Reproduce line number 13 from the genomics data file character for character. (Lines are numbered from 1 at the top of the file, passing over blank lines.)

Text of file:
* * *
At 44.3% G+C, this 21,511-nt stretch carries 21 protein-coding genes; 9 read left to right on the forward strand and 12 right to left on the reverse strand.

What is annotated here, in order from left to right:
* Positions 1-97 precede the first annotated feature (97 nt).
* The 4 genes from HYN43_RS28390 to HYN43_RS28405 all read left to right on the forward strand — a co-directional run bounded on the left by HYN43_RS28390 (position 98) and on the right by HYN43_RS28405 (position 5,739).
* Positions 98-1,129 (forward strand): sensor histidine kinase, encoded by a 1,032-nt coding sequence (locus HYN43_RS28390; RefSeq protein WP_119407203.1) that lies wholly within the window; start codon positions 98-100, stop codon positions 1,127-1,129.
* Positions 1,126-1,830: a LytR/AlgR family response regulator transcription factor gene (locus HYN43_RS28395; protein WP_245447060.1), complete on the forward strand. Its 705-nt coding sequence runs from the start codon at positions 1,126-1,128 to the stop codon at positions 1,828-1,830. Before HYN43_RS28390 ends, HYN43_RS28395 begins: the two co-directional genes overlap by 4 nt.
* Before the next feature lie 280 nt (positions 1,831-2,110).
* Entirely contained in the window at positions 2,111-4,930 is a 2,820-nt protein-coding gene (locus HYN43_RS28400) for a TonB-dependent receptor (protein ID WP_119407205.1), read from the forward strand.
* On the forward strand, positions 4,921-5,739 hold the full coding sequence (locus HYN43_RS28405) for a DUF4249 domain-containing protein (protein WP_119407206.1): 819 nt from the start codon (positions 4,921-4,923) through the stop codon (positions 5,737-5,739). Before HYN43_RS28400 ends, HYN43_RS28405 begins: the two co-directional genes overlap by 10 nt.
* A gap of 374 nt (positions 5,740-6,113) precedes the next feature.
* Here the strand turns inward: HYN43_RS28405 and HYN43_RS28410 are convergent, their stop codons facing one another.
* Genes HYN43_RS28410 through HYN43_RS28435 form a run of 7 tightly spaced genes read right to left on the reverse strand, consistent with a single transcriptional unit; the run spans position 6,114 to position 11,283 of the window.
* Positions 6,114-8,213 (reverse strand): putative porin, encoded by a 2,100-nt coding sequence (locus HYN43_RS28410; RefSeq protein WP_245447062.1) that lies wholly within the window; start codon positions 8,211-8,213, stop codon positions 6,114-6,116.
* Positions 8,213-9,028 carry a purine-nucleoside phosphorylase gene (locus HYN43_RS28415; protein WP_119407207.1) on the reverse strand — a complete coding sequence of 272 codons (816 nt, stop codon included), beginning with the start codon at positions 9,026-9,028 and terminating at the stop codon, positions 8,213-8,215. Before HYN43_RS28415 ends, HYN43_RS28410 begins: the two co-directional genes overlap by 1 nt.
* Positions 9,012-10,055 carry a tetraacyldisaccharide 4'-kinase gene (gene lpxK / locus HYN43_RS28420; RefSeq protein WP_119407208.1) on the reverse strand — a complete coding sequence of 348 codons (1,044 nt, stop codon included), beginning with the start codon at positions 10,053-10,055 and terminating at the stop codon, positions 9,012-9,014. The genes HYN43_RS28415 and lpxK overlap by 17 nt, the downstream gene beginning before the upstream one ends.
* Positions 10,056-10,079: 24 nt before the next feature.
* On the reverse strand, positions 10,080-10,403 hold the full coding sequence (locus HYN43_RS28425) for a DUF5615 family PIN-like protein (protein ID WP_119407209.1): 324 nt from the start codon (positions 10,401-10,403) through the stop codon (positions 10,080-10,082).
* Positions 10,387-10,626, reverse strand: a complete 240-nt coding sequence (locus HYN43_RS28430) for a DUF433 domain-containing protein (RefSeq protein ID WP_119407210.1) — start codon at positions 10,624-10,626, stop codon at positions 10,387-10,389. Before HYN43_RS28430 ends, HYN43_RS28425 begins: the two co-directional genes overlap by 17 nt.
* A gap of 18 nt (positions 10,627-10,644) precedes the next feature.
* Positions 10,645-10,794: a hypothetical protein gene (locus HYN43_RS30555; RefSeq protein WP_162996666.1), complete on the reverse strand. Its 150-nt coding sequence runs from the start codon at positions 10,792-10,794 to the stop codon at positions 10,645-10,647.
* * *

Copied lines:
* Positions 6,114-8,213 (reverse strand): putative porin, encoded by a 2,100-nt coding sequence (locus HYN43_RS28410; RefSeq protein WP_245447062.1) that lies wholly within the window; start codon positions 8,211-8,213, stop codon positions 6,114-6,116.